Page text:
- Myer Lipschitz, Managing Partner
Posted by Iain on April 7, 2017, 3:27 p.m. in Visas
Two weeks’ ago I went public on my serious concerns regarding the actions of the Visa Application Centres (VACs) that have partnered up commercially with Immigration New Zealand.
My concerns were twofold:
I have, since writing that blog, had a meeting with senior immigration officials and they have confirmed that all VACs will now be told that applications must be receipted if they contain four key mandatory lodgement documents including completed application form, application fee, two passport-sized photos and passport.
The problem arises because the VACs are also given checklists by Immigration New Zealand of additional possible documentation that Immigration New Zealand wishes to see in order to assist them make a decision on the visa application. I have sought and obtained copies of all of these checklists under the Official Information Act.
I thought there would be four – one detailing the mandatory requirements for a Work Visa, a Student Visa, a Visitor Visa and possibly a Resident Visa.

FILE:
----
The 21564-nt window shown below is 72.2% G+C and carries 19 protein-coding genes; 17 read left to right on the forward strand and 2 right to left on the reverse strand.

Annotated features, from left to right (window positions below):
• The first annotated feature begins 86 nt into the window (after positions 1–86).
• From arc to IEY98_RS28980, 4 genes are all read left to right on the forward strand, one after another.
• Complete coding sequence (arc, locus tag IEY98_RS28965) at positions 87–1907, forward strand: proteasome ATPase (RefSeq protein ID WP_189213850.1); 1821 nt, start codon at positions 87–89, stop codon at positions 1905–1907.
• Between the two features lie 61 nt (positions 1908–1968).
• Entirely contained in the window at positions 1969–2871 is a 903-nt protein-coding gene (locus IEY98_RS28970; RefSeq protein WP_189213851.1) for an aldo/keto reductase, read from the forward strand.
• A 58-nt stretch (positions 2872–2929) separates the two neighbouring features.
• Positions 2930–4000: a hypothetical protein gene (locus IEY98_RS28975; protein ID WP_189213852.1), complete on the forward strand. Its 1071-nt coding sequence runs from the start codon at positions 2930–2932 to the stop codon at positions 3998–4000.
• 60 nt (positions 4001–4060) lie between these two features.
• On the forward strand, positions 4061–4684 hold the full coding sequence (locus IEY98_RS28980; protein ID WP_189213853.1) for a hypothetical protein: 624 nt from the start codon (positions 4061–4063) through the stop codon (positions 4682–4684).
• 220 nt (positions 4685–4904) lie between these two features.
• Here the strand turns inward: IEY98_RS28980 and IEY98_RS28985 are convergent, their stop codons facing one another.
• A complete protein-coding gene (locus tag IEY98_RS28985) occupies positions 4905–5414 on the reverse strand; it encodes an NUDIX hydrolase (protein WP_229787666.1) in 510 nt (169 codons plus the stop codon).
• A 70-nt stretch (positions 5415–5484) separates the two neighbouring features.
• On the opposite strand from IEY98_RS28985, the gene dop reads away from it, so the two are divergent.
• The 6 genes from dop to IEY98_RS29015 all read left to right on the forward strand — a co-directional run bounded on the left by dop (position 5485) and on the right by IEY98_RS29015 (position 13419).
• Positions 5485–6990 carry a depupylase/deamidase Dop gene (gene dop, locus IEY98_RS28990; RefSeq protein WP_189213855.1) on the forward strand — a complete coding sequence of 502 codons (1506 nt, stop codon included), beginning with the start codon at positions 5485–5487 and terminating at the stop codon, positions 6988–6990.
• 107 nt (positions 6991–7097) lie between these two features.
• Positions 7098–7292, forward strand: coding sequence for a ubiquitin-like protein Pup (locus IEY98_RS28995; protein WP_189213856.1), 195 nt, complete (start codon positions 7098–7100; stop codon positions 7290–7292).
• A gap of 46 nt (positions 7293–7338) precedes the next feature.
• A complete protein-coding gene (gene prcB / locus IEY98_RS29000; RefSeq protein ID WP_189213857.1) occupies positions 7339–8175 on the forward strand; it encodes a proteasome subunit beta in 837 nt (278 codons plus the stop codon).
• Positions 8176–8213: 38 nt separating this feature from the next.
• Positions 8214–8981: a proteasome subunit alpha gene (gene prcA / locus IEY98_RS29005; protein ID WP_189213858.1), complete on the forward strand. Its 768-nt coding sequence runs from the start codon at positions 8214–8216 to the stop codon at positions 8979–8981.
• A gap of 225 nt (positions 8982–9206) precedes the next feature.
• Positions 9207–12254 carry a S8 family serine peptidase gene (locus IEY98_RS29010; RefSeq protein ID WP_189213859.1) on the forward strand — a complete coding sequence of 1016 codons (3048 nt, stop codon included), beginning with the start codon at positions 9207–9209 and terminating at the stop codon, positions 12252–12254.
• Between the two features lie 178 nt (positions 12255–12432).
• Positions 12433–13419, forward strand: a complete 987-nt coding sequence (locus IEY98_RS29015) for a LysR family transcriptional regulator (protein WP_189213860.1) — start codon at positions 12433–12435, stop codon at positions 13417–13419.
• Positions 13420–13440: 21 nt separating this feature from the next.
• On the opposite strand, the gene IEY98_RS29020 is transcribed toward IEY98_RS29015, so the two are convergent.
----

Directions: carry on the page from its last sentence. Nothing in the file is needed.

There were, however, scores of them and different checklists for different branches for the same type of visa! For each visa category, there were different checklists for all sub-types of the same visa, e.g. Essential Skills Work Visa, Work Visa, Talent Visa, Work Visa for a Partner of a New Zealand resident and so on.
It’s no wonder the VAC staff get confused as to what is or isn’t required.
INZ has told them to collect all this additional information and evidence; yet they cannot offer advice while doing so.
What sort of position does that put them in? One where it must be very hard to balance beng 'helpful' with crossing the line and potentially breaching NZ law by giving 'advice'.
An examination of these checklists shows them to be garbled, confusing and often vague. In many instances, it records a document being required “if applicable”.
I've challenged Immigration New Zealand management and also the Registrar of the Immigration Advisers’ Authority that it stretches credibility to breaking point that the VAC staff are not interpreting when a document is applicable to the visa application and when it is not. The exchange between VAC staffer and applicant nust surely require questins and answers and the taking into account of personal circumstances and that all the requires interpretation of immigration rules and that becomes immigration advice as defined by the Immigration Advisers’ Licensing 2007.